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An instrumental ingredient for innovation: Operations Team spotlight

The Wyss’ Operations Team works behind-the-scenes to enable collaborative, high-impact research

By Jessica Leff 

An instrumental ingredient for innovation: Operations Team spotlight
The Wyss Operations Team at the 2023 Wyss Retreat. Pictured from left to right: Yama Thoulutsang, Rachel Low, Maurice Pérez, Janeseey Simon, Robert Rasmussen, and Michael Carr. Credit: Wyss Institute at Harvard University

When the Wyss Institute was founded in 2009, its members were charged with developing technologies with the potential for near-term impact by breaking down the traditional silos of academia and collaborating across disciplines and institutions. To achieve this, we needed visionary researchers, but we also needed the infrastructure to support their work.  

In traditional academic labs, each faculty member is assigned their own space, and they establish protocols for their researchers to keep them safe and productive. The Wyss set up what we call “collaboratories,” or facilities where scientists from multiple labs work side-by-side to enable our critical cross-disciplinary work. For our collaboratories to work, we needed a team to ensure that everyone followed the same rules and procedures, keeping themselves and their colleagues safe and organized. Fifteen years later, the Wyss’ Operations Team still works to facilitate our cutting-edge research by establishing a high level of coordination and safety.   

Providing essential support 

The Operations Team provides support from the time anything arrives to the lab – be that samples, chemicals, or equipment – to the time it is disposed of in a safe matter, and everything in between. According to Senior Director of Research Operations and Biosafety Officer Robert Rasmussen, Ph.D., “Without this team, no experiments would happen.” While that may sound extreme, the researchers agree. Senior Engineer Adama Sesay, Ph.D. says, “This team is very instrumental in the everyday functioning of a normal working day in the different Wyss laboratory facilities. I don’t think there is one day that I do not interact with them. The labs just wouldn’t run as smoothly without them.” 

Lab Specialist and Operations Team member Janeseey Simon explains, “Our work is more behind-the-scenes, but we ensure whatever researchers need is there so they can use it to do whatever they need to do.”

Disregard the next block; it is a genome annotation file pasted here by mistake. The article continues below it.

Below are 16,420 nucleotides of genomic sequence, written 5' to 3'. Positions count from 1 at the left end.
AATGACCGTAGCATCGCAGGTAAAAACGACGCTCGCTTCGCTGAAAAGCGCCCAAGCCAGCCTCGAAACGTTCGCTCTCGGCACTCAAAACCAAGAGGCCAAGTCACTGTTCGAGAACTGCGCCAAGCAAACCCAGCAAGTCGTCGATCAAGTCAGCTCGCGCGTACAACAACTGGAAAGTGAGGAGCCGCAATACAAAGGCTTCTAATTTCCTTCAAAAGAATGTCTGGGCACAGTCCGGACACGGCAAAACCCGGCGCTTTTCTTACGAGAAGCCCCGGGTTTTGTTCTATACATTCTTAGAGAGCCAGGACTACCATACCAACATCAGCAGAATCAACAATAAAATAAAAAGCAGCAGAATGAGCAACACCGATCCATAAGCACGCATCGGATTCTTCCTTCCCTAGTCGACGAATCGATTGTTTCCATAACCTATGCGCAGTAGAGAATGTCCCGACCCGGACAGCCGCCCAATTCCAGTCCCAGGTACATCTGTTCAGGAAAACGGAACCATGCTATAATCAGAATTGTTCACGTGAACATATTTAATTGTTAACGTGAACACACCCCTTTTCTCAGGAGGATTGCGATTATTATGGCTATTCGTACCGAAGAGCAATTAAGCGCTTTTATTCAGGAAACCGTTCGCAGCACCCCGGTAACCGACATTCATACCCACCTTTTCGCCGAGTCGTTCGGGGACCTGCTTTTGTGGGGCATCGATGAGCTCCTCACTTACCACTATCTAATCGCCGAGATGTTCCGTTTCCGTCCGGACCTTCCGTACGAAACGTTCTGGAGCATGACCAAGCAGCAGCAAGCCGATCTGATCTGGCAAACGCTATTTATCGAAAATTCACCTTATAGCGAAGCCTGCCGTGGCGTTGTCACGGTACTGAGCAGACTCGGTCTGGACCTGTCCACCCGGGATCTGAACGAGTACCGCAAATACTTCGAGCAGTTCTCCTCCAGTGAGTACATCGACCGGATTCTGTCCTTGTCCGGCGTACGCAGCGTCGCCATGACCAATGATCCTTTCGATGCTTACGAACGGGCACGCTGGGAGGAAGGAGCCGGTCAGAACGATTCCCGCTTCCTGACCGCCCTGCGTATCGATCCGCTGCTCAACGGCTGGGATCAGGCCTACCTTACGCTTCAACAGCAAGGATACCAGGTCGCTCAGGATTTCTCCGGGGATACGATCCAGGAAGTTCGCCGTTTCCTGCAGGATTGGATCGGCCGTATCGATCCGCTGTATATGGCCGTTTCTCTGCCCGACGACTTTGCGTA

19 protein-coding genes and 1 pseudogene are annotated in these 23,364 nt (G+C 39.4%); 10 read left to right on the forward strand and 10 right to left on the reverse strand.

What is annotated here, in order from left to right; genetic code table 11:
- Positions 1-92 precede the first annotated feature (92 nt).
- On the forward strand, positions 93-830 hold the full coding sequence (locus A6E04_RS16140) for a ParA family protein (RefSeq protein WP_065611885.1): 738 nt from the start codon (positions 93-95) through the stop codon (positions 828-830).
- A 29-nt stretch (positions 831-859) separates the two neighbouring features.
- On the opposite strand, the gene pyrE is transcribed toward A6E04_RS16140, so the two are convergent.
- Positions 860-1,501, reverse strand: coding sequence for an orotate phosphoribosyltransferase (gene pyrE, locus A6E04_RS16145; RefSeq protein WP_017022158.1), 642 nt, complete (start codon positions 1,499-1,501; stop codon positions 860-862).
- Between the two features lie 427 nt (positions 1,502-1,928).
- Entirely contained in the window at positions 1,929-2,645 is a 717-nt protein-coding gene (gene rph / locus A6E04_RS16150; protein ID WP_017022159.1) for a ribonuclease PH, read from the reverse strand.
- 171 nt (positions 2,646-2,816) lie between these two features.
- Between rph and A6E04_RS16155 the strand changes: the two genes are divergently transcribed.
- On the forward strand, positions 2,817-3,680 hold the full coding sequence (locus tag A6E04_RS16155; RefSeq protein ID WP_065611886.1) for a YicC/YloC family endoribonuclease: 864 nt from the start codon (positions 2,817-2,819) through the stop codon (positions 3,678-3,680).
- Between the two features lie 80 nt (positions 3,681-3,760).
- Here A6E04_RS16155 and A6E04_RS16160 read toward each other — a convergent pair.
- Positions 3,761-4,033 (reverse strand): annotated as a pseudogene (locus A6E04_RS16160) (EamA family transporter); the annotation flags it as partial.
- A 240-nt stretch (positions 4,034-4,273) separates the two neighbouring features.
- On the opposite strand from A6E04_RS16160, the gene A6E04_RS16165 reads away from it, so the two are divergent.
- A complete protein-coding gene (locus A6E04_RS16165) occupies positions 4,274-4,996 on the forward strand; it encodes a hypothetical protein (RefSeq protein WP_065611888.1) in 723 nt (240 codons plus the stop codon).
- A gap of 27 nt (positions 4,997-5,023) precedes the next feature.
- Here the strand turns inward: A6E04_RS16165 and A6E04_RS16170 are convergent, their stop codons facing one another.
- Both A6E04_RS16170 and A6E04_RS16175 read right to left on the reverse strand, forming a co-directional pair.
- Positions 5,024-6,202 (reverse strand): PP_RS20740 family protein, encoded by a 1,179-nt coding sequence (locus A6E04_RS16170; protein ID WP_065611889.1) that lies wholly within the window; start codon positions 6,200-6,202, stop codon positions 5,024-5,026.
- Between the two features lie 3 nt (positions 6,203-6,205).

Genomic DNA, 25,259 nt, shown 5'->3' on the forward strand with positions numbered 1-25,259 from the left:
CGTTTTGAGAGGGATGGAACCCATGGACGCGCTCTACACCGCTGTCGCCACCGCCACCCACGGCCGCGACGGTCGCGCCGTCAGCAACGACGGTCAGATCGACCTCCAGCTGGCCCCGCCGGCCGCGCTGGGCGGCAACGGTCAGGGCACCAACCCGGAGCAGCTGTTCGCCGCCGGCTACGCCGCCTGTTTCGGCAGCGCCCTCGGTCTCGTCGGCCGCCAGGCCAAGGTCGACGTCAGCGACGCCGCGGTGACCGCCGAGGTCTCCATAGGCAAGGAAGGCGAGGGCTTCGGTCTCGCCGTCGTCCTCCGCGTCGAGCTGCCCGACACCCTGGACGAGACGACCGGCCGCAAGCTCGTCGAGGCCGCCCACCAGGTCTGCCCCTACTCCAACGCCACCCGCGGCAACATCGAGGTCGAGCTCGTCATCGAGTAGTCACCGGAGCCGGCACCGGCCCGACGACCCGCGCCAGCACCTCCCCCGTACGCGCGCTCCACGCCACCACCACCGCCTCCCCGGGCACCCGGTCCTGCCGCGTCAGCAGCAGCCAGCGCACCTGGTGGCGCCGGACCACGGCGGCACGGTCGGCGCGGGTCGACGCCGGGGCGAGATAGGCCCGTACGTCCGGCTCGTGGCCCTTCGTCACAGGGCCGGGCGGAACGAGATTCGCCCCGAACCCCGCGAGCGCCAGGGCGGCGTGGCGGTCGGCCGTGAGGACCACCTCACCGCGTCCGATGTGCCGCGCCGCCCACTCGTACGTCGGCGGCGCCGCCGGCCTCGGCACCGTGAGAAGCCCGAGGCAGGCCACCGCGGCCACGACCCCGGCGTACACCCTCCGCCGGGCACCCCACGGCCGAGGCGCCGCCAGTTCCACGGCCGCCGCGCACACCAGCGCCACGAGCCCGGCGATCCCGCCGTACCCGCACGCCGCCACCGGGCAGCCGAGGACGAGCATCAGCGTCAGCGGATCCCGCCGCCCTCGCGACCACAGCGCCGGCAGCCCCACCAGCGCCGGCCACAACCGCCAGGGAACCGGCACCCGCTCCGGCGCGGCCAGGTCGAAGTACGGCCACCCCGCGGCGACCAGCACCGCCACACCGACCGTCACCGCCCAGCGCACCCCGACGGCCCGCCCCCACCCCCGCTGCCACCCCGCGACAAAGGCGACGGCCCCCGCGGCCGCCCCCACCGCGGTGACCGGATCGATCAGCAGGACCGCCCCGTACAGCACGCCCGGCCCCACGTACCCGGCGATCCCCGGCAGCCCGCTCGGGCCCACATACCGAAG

Meet the team 

So, who makes up this important group? Director of Research Operations Michael Carr started almost eight years ago. He oversees day-to-day research operations, manages health and safety compliance, and promotes a team-driven safety culture. Carr also loves winter hiking and the great outdoors.  

Juan Mauricio (Maurice) Pérez, Senior Tissue Culture Technician, also joined the Wyss a little over seven years ago. He works alongside Senior Tissue Culture Technician, Rachel Low, to train researchers on cell culture techniques and ensure the stock rooms are organized. Pérez enjoys traveling, especially going on cruises.  

Low manages the shared tissue culture spaces and stockrooms, as well as supporting shared resources, like CO2, liquid nitrogen, and other research materials that require temperature-sensitive storage.  Of her 12 years at the Wyss, she remarked, “There has only been one constant – change.” With that experience, she is well-equipped to manage the stockrooms and train researchers. She is a former equestrian, riding horses from age eight to eighteen.  

Janeseey Simon joined the team nearly three years ago. She supports researchers with general requests, equipment maintenance, hazardous chemical delivery, and general quality control. Simon studied mechanical engineering, and graduated from college remotely in 2020. She is the middle child of three siblings.